The net effect of my deliverance experience (https://confessionsofayec.wordpress.com/2011/03/28/the-dramatic-deliverance/) was a greater level of fundamentalism.
Coupled with my creationist beliefs, the experience cemented in my mind that the Bible was not only true, it was absolutely and literally true. That meant not just a literal 7-day creation but also the physical hell, the rapture and everything in-between.
My fundamentalism went even further than that though. It went on to avoiding certain ‘unchristian’ things and actively embracing ‘Christian’ things. One example was, on seeing a popular artist of the time by the name of Enya labelled as New Age, all music of hers was avoided. When a fellow Christian was spotted with her music they were told they should not be listening to her.
My own music collection was scrutinised, though I don’t recall throwing anything away. I did however start purchasing far more Christian music, not in itself a bad or unhealthy act, but it was an indication of the obsessive fundamentalist mindset that was brewing.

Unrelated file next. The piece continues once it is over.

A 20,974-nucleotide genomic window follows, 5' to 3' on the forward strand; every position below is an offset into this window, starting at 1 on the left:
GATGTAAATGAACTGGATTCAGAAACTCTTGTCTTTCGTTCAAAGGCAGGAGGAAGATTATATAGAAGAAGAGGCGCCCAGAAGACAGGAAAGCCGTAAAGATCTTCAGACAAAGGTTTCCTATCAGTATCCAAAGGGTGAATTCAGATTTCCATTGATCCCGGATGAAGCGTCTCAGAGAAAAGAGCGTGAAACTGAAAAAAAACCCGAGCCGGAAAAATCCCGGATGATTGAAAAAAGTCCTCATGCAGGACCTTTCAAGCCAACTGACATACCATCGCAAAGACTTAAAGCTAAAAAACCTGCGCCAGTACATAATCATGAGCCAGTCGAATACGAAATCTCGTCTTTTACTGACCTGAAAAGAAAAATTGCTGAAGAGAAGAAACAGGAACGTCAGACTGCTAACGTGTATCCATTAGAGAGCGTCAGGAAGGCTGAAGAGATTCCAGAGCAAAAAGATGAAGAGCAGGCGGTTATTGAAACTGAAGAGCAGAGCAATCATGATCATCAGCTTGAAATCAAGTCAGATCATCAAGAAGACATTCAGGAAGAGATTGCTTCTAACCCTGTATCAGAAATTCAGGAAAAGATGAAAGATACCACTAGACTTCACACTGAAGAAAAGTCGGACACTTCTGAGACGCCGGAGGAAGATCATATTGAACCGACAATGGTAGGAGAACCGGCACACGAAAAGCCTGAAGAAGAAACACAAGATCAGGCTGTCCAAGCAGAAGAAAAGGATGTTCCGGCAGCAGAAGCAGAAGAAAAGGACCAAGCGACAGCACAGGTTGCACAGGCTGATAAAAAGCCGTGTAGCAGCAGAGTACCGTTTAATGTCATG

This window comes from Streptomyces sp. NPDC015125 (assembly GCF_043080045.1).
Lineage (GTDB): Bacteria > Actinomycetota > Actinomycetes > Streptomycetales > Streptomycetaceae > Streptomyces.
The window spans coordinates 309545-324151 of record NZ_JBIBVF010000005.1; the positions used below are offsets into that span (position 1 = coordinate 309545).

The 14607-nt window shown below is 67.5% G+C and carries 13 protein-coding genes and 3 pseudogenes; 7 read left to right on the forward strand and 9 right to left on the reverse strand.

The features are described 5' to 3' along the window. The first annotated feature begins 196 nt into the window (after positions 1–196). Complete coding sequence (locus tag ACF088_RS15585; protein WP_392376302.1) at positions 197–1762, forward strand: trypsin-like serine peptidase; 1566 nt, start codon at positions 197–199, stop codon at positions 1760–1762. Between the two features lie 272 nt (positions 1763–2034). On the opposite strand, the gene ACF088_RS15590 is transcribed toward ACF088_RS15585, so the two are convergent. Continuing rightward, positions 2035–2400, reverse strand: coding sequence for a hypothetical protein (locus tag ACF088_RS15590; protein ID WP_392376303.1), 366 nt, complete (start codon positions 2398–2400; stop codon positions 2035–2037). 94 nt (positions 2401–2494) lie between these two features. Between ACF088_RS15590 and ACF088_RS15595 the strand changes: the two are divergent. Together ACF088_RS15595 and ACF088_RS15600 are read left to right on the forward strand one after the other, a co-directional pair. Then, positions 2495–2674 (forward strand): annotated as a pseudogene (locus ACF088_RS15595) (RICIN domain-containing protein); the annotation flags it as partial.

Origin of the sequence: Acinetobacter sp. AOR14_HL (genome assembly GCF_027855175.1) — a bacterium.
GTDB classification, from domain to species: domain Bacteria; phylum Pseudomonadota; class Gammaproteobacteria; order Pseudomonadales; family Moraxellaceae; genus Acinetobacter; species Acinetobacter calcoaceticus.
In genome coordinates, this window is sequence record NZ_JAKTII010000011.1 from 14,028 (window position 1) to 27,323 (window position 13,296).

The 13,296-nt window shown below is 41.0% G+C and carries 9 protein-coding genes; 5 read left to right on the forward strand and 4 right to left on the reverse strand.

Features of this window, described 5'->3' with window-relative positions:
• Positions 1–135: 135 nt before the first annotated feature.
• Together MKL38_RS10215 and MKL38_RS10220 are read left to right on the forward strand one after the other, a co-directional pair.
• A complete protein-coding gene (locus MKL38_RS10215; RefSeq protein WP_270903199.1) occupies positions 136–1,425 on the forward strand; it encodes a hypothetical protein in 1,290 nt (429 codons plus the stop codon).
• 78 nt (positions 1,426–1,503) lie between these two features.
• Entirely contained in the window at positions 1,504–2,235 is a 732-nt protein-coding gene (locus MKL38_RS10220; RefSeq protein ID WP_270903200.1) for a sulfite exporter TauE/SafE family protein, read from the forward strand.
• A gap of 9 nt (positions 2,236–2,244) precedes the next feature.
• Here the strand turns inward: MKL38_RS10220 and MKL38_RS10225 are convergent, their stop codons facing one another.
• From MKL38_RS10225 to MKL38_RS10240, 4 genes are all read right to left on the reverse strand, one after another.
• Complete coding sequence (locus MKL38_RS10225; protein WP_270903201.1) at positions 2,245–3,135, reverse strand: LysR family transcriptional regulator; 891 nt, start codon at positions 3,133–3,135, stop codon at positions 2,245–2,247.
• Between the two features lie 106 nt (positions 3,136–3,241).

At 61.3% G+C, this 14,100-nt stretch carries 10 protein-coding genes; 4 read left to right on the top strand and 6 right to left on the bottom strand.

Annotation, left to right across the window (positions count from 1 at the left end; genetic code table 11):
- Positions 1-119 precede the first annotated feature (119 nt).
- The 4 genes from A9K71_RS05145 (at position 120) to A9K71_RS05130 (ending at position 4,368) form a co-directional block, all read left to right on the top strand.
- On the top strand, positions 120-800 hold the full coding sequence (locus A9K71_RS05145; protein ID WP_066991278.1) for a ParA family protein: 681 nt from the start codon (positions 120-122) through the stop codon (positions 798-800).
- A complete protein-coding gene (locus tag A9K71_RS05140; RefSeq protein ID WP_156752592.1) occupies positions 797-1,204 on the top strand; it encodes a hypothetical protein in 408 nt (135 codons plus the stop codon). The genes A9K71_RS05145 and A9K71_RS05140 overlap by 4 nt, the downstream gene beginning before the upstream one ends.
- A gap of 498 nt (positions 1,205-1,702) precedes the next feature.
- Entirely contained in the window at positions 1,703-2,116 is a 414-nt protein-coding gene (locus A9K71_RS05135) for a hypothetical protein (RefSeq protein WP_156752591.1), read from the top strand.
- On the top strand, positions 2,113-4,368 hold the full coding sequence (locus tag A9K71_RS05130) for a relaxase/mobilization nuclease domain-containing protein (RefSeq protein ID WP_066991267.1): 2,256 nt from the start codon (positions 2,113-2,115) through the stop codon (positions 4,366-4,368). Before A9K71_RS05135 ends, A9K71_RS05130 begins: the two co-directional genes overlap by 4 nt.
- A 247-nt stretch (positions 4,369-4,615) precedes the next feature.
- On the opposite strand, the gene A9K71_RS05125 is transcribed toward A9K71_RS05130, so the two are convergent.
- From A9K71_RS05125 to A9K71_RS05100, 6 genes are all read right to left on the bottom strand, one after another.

By book collection was pared down, books like Gremlins (the book of the humorous Christmas movie by the same name) and an entire series of fantasy novels were consigned to the bin. Yet somehow fantasy from a Christian author was okay. Why should something be better or okay just because a Christian produces it?
My clothes changed too. At the time there was a Christian T shirt maker in the UK who sold many different Christian designs and slogans and I’d typically choose to wear them unashamedly when out and about.
Its easy to laugh about it now and its easy to feel saddened when the same things are witnessed in other people. Yet, when its you it all seems so normal and natural and you wonder why no one else sees it the way you do.
I must have been quite infuriating to be with at times.